Ten classroom strategies for a whole school approach for teaching social-emotional skills and personal development across the curricula, from Dr Leila Khouja Walker.

Just imagine the cumulative impact on our students if all teachers started to integrate social-emotional learning more overtly into their everyday routine.

Whether you are a Citizenship teacher, PSHE lead, Maths teacher or a Modern Languages tutor, here are 10 classroom habits that will help get you started embedding social-emotional skills across the school curricula. For extra clarity, I’ve highlighted individual social-emotional skills so you can start to recognise them

1. Setting learning intentions

We are all well-versed in providing our students with lesson objectives. Why not add a social-emotional skill?

Setting intentions is associated with two key social-emotional skills: goal-setting and time management. Each time you set lesson objectives, you can remind your students of these skills.

Preparing students for a test, you could add these lesson intentions:

  • develop stress management strategies
  • manage feelings during test periods.

Check in with the students, acknowledging that tests can provoke anxiety. Remind them of tips that can help, for example, acknowledging thoughts and feelings that cause stress

2.Promoting peer-to-peer learning

Teachers know that dialogue between students helps new learning. Naming the social-emotional skills involved, such as active listening, processing information and empathy, and providing improvement strategies, will be much more impactful than tacit support.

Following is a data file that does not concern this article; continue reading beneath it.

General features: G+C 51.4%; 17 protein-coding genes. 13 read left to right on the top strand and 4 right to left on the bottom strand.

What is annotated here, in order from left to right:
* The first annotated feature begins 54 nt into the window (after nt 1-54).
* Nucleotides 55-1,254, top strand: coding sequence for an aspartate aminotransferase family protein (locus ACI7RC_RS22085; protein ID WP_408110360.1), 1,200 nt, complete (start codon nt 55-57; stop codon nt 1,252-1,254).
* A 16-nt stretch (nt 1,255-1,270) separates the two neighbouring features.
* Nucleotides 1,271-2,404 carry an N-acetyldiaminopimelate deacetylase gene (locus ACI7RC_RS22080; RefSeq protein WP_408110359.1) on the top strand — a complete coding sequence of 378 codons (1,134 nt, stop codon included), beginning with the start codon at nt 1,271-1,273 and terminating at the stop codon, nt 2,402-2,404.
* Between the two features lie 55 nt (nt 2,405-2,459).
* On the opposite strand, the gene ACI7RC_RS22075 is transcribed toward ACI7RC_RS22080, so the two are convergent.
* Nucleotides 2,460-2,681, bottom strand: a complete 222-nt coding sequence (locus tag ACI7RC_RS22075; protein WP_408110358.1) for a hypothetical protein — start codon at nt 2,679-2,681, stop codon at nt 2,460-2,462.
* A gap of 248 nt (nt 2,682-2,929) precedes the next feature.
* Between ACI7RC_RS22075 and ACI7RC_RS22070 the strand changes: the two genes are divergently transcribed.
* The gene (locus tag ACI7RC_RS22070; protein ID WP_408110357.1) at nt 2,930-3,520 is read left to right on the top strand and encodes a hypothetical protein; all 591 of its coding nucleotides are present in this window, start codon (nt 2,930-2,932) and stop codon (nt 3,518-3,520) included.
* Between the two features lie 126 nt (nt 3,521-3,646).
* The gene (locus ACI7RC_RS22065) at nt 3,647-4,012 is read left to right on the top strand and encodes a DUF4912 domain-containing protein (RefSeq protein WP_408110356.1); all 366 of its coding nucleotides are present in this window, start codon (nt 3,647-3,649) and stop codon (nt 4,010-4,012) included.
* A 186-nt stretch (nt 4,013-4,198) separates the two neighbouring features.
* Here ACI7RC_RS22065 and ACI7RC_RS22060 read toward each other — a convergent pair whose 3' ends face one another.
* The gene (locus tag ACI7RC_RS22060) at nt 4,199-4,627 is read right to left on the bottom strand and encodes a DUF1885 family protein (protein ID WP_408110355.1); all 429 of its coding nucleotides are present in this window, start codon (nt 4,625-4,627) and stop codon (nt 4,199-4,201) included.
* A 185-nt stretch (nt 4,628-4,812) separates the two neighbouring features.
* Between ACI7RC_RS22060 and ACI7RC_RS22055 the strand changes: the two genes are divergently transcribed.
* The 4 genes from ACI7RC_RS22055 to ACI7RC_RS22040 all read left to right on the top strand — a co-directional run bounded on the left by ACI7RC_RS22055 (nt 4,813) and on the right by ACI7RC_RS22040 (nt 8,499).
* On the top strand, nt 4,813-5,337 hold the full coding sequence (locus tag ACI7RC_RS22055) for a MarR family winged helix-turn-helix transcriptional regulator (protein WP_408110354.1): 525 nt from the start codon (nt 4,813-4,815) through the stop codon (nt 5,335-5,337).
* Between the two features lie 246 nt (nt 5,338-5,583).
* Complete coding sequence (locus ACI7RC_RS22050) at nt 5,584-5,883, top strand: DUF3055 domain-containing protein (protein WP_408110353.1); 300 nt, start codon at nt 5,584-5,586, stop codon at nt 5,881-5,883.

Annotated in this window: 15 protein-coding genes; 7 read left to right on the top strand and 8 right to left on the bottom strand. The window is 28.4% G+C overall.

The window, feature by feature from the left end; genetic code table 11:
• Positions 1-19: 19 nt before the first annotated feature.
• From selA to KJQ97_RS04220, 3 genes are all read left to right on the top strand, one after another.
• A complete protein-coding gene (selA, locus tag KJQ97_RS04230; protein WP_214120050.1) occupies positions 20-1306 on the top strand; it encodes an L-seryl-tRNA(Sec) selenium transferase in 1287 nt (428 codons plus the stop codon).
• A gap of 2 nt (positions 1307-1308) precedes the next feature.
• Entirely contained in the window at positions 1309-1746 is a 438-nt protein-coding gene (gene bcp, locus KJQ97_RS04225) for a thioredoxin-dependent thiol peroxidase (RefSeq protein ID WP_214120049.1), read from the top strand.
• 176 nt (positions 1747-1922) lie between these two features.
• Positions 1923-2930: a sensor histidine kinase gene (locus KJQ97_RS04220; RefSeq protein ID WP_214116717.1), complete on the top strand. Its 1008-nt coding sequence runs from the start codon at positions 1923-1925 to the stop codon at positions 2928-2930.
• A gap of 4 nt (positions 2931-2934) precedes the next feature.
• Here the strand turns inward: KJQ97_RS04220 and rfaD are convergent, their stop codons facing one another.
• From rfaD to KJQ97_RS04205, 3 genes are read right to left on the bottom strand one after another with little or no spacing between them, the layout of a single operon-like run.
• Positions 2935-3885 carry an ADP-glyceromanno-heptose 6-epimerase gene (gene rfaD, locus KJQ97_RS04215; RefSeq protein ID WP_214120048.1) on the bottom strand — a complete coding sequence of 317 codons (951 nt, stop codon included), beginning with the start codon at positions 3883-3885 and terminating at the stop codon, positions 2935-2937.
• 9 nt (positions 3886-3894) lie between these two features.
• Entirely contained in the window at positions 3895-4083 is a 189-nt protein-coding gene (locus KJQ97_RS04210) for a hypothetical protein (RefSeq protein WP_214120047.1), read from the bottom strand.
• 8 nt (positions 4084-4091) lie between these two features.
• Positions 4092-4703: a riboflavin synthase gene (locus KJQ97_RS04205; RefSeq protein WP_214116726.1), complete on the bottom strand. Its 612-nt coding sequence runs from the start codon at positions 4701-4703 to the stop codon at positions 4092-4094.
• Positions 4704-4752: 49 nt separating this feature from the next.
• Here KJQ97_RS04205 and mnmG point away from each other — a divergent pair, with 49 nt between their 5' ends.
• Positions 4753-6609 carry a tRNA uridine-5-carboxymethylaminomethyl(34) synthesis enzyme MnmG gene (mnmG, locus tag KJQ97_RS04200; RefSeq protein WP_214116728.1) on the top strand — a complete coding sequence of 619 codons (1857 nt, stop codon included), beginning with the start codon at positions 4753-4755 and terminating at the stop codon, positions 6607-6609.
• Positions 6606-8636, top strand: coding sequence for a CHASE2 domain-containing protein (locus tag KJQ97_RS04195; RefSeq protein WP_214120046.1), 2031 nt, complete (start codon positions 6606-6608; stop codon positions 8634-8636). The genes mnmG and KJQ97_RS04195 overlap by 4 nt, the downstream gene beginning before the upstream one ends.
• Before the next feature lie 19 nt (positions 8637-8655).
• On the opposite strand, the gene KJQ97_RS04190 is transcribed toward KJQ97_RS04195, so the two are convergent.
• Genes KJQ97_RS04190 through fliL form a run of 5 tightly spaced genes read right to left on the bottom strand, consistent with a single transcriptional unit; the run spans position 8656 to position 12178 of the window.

You want to find out your students’ prior knowledge on a new topic. Use Kagan’s Timed, Shared, Pair to get students talking. Ask them to listen to one another for 30 seconds without interruption, then the ‘listener’ feeds back on what their peer said.

​3. Equipping with problem-solving strategies

Students often come into a lesson with misconceptions. As teachers, we are taught to challenge these through cognitive conflict, for example, during peer-to-peer learning. This is particularly effective due to the mental effort required.

Providing strategies for students to test their own hypotheses can move them towards more widely accepted theories. Social-emotional skills involved include creative thinking, critical thinking and effective teamwork, as well as communication skills.

To help students ‘build’ an idea, use “Yes, and…”:

  • Student A tells a classmate their idea.
  • Student B responds with “Yes, and…”, suggesting an improvement.
  • Then, Student A responds with “Yes, and…”.
  • Keep going until there are no more suggestions.

4. Increasing student agency

Many negatives came out of COVID-19, however, one positive reported by students was increased agency. Most students have now returned to physical school, and many are finding it difficult to conform.

Social-emotional skills are important for agency, including selfawareness, goal-setting and time management. Getting students to practise goal-setting in class will support their independent learning.

  • Identify steps required to achieve the goal.
  • Put steps in the order to be done.
  • Estimate time required.
  • Keep reminding yourself how you will feel when you achieve it.

5. Keeping them going

Mental effort is required to learn. That can be a tough sell. We need to arm students with the social-emotional skills of staying positive and perseverance.

Use some classroom time to allow students to practise strategies, so they see the benefits of digging deep. Psychologists sometimes call this ‘doing despite disliking’.

Perseverance requires a positive mindset:

  • Focus on positive consequences.
  • Regulate emotions – think of happy moments when things get tough.
  • Check your progress – reflect on what has been achieved.
  • Encourage them to picture the finish line.

6. Active listening